Grady J. Porter: First African American elected in Ingham County government

In downtown Lansing, the GRADY PORTER building that houses the Ingham County Circuit Courts and county offices is named for a history-making public servant with a consistent voice for improving the world around him.

Grady Porter was born in Carrollton, Georgia in 1914.  Grady made his way north to Lansing in 1936 where his lived with his older brothers.   

Like many Americans, he was drafted into the Army in 1941 and a year later, Grady was promoted to Staff Sargent In-Charge of Personnel and Special Services.  Grady’s work in the Seventh Army included support for the skillful truck convoy known as the Red Ball Express who moved supplies and ammunition over treacherous roads and in dangerous conditions. The Red Ball Express was reported to have 75% African American drivers. 

Grady’s musical talent spilled into his tour of duty in January 1943 where he and members of the Sgt. Porter and the Four Commandos opened for Josephine Baker in North Africa and also sang at the Casablanca Conference for an audience that included President Franklin D. Roosevelt, British Prime Minister Winston Churchill and other political leaders.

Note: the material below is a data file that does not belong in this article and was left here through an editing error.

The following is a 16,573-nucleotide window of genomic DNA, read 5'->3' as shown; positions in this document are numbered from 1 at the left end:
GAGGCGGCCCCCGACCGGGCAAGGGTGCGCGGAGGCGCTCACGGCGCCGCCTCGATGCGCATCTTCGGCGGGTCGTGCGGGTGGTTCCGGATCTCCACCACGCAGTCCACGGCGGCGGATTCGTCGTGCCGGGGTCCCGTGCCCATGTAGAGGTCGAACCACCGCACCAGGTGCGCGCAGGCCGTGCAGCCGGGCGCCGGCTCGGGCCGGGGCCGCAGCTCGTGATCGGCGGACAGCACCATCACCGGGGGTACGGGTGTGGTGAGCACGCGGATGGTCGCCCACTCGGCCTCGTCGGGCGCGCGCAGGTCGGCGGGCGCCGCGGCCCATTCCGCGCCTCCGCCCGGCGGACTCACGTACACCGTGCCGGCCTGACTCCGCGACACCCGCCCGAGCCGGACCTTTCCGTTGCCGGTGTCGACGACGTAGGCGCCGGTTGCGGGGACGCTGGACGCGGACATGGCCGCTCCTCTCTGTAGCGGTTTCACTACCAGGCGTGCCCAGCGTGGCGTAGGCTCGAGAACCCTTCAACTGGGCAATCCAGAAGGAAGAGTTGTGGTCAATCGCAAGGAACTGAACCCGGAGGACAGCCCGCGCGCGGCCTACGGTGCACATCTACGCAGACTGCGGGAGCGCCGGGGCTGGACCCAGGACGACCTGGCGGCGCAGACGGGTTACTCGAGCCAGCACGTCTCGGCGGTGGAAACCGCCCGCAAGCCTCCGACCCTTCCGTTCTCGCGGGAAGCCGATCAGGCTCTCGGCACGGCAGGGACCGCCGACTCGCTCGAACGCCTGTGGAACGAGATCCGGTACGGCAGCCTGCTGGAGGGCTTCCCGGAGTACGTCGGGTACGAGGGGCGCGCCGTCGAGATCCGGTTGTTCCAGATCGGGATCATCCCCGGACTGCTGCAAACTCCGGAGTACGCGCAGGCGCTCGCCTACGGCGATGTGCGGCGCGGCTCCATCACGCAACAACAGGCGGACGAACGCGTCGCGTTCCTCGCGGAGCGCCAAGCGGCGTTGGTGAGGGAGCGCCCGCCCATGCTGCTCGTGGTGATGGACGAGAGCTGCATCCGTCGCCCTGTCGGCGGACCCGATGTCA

In 1968, he made local history by becoming the first African American elected to a position in the Ingham County government. He served as Ingham County Commissioner (also known as the Board of Supervisors).   

In 2003, the Lansing City Council unanimously passed a resolution declaring Monday, February 24th as Grady J. Porter day in the City of Lansing

It has been said that cities are great because of its citizens, and in Lansing we salute the powerful portrait of Grady Porter in this history moment.  

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